An organization with a wide range of experts from the scientific community issued a report this week that says agriculture can provide 10-20 percent of the additional sequestration and emissions reductions needed for the nation to achieve net zero emissions by 2050.
The document from the Ames, IA-based Council for Agricultural Science and Technology (CAST) provides a summary of different ways the agricultural sector can provide mitigations to climate change and sequester carbon dioxide.
The scientists says agriculture and forestry are the only sectors that have the potential to be a net sequestration sink for fossil-fuel generated greenhouse gases because of their ability to isolate carbon in soil and plants, while also reducing powerful, climate-changing methane and nitrous oxide emissions.
The paper addresses several key topics that recently have become more prominent among policy makers in their discussions of agriculture and its roll in addressing climate change, including nutrient and pest management, animal systems, ag technologies, the food supply chain and carbon markets.
While the CAST experts also note that the USDA has not historically been at the center of the public conversation on federal climate policy, the Biden administration has made clear that the department must – and will – play a critical role in meeting the White House climate goals.
President Biden laid out his plans for taking on climate change in November, when the Climate 21 Project was unveiled. The initiative aims to tap the knowledge of more than 150 experts with high-level government experience and have them deliver actionable advice for a rapid-start, whole-of-government climate response.
The CAST scientists note that the USDA has discretionary financial resources and agency expertise that enable the department to (1) partner with agriculture producers to reduce atmospheric greenhouse gases (GHGs) through carbon sequestration and emissions reductions; (2) reduce GHG emissions from rural energy cooperatives; (3) bolster the resilience of private working lands and public forests and grasslands to the effects of climate change; (4) promote sustainable bioenergy, wood products, and other bio-based materials, (5) contribute to the scientific understanding of climate change, and (6) invest in climate-smart economic development in rural communities.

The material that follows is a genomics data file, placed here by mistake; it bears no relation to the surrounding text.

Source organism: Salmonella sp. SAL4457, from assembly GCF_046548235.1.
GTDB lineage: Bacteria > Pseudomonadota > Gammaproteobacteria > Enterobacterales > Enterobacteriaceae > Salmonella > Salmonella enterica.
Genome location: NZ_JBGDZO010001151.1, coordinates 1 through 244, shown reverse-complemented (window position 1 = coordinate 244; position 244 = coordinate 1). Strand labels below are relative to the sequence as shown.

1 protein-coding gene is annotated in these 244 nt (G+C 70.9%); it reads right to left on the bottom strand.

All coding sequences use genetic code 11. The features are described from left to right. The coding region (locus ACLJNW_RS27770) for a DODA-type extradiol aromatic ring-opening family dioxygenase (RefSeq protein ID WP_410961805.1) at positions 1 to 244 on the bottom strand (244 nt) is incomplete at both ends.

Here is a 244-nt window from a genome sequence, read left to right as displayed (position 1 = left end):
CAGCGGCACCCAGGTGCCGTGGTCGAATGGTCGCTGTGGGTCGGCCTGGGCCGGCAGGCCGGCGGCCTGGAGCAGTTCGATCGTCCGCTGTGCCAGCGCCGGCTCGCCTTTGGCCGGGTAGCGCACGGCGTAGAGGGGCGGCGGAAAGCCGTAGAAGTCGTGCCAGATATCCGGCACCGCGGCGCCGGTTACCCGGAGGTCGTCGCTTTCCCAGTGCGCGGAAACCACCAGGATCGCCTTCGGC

The CAST experts also note that given current economic conditions, investments in climate change at the USDA can create and support rural jobs in agriculture, forestry, conservation and related businesses, all contributing to the economic viability of rural America. They cite research showing that investments in agriculture, including forestry and conservation, produce 20 to nearly 40 jobs per $1 million in expenditure.
But the CAST report’s authors also emphasize a point long pushed by SfL – it is critical that agriculture, forestry, and other rural stakeholders view themselves as partners to the USDA to achieve climate goals.
The Biden administration is directing the department to invest in natural climate solutions, incentivize climate smart agriculture, promote rural investment through financial tools, decarbonize rural energy, bolster green energy and smart grids, and prioritize federal investment to address wildfire.
Noting that agricultural science and technology will play a critical role in each of the priority areas, the paper explores the potential for the USDA to emphasize collaboration, incentives, the historic resiliency and innovation of agriculture and forestry, and the critical role that rural America can play in helping address climate change while creating jobs and economic opportunities.
The report summarizes each of the key recommendations and priorities where current agricultural science and technology can be applied and where new investments in agricultural science and technology will be critical to meeting the goals of the administration.
SfL fully endorses a key principle laid out in the report: that innovation in economic and social fields is critical to creating environments where adoption of new mitigation practices and technology by farmers and ranchers is incentivized. We agree that the desirable goal is to empower farmers and ranchers to incorporate mitigation practices and technology into their operations, not only because they are environmentally sound, but they will also give producers an advantage.
In observation of Independence Day, the SfL blog will not publish next week. We will return the week of July 12.